A sudden and unexpected nuclear attack, which could be carried out with surprising ease through a missile launch off the coast of the United States, would devastate power generation facilities, their communications and control systems, and power distribution equipment everywhere. The large transformers that support the power grid would be destroyed en masse, and because neither these transformers nor the parts that would be needed to repair them are manufactured in the U.S., replacing them in a short period of time would be all but impossible. While some of the vital information contained on computer hard drives would be salvageable, the cost of recovering it would be prohibitive, especially given the dire situation we would be facing in the wake of such a catastrophic occurrence. A large percentage of our automobiles, which now rely on complex electronic micro-circuitry to function, would stop working, and those living in colder climates would be left completely without heat—and with no place else to go to find it.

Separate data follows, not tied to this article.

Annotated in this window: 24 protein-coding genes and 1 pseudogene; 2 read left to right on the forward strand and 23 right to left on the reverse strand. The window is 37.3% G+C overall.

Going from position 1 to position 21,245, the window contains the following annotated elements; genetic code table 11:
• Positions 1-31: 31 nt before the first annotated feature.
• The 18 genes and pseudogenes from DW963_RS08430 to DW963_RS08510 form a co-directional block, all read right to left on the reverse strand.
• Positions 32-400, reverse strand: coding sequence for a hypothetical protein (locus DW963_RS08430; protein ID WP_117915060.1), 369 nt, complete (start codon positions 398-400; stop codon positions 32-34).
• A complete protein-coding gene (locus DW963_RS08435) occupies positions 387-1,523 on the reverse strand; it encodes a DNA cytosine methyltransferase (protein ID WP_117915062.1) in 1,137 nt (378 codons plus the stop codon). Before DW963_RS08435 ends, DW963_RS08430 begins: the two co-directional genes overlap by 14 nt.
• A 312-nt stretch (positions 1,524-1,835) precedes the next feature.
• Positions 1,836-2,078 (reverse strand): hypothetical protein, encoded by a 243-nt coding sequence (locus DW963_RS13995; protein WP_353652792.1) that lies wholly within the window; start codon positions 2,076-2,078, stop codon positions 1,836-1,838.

Stepping back and looking at the big picture, it is clear that we have now become so dependent on microelectronics and digital technology to assist us in meeting all of our basic needs that the collapse of society and the social order in the wake of a nuclear EMP attack would be inevitable—not to mention incredibly destructive and painful.

Solar Storms and EMPs

While many nations would be capable of unleashing a devastating EMP against their enemies through nuclear attack, at least there is some hope that sanity will prevail and this kind of event can be avoided. But unfortunately, EMP by nuclear attack is not the only threat we are facing. Nature is also capable of producing a powerful EMP, and the reason we use the word “unfortunately” here is because this type of pulse is not just a possibility, but an inevitability.